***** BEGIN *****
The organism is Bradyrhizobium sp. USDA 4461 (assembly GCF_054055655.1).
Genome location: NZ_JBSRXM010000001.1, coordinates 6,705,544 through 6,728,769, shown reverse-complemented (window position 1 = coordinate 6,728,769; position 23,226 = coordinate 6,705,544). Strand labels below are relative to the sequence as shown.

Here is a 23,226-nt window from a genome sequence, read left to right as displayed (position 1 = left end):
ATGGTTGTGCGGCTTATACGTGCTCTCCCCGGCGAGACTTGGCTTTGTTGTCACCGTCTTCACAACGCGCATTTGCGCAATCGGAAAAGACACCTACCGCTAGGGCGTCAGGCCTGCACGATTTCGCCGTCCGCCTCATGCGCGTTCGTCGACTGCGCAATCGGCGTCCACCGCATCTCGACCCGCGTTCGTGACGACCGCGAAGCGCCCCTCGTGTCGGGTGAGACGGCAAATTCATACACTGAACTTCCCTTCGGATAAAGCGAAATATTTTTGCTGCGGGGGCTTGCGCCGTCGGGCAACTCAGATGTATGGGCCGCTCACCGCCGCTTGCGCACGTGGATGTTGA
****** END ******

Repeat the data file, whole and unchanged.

The organism is Bradyrhizobium sp. USDA 4461 (assembly GCF_054055655.1).
Genome location: NZ_JBSRXM010000001.1, coordinates 6,705,544 through 6,728,769, shown reverse-complemented (window position 1 = coordinate 6,728,769; position 23,226 = coordinate 6,705,544). Strand labels below are relative to the sequence as shown.

Here is a 23,226-nt window from a genome sequence, read left to right as displayed (position 1 = left end):
ATGGTTGTGCGGCTTATACGTGCTCTCCCCGGCGAGACTTGGCTTTGTTGTCACCGTCTTCACAACGCGCATTTGCGCAATCGGAAAAGACACCTACCGCTAGGGCGTCAGGCCTGCACGATTTCGCCGTCCGCCTCATGCGCGTTCGTCGACTGCGCAATCGGCGTCCACCGCATCTCGACCCGCGTTCGTGACGACCGCGAAGCGCCCCTCGTGTCGGGTGAGACGGCAAATTCATACACTGAACTTCCCTTCGGATAAAGCGAAATATTTTTGCTGCGGGGGCTTGCGCCGTCGGGCAACTCAGATGTATGGGCCGCTCACCGCCGCTTGCGCACGTGGATGTTGA